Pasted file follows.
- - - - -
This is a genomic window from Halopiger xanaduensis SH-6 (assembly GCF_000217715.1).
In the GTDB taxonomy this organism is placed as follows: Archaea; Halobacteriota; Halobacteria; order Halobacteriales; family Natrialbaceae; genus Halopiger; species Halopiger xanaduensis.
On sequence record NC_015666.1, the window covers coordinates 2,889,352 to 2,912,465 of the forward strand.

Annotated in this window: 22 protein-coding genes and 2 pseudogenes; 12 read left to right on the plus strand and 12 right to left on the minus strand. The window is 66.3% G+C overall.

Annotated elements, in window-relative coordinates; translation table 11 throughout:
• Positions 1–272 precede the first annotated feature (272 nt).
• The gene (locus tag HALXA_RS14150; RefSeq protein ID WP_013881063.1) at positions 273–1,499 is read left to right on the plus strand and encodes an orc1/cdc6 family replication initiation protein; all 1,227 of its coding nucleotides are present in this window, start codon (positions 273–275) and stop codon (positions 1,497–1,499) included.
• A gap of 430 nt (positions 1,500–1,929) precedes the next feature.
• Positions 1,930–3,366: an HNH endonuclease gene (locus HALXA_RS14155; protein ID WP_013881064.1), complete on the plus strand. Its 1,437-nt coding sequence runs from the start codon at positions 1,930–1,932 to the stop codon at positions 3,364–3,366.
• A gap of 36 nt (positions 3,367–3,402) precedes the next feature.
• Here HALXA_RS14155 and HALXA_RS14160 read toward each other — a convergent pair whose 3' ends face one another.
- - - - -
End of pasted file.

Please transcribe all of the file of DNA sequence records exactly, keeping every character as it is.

This is a genomic window from Halopiger xanaduensis SH-6 (assembly GCF_000217715.1).
In the GTDB taxonomy this organism is placed as follows: Archaea; Halobacteriota; Halobacteria; order Halobacteriales; family Natrialbaceae; genus Halopiger; species Halopiger xanaduensis.
On sequence record NC_015666.1, the window covers coordinates 2,889,352 to 2,912,465 of the forward strand.

Annotated in this window: 22 protein-coding genes and 2 pseudogenes; 12 read left to right on the plus strand and 12 right to left on the minus strand. The window is 66.3% G+C overall.

Annotated elements, in window-relative coordinates; translation table 11 throughout:
• Positions 1–272 precede the first annotated feature (272 nt).
• The gene (locus tag HALXA_RS14150; RefSeq protein ID WP_013881063.1) at positions 273–1,499 is read left to right on the plus strand and encodes an orc1/cdc6 family replication initiation protein; all 1,227 of its coding nucleotides are present in this window, start codon (positions 273–275) and stop codon (positions 1,497–1,499) included.
• A gap of 430 nt (positions 1,500–1,929) precedes the next feature.
• Positions 1,930–3,366: an HNH endonuclease gene (locus HALXA_RS14155; protein ID WP_013881064.1), complete on the plus strand. Its 1,437-nt coding sequence runs from the start codon at positions 1,930–1,932 to the stop codon at positions 3,364–3,366.
• A gap of 36 nt (positions 3,367–3,402) precedes the next feature.
• Here HALXA_RS14155 and HALXA_RS14160 read toward each other — a convergent pair whose 3' ends face one another.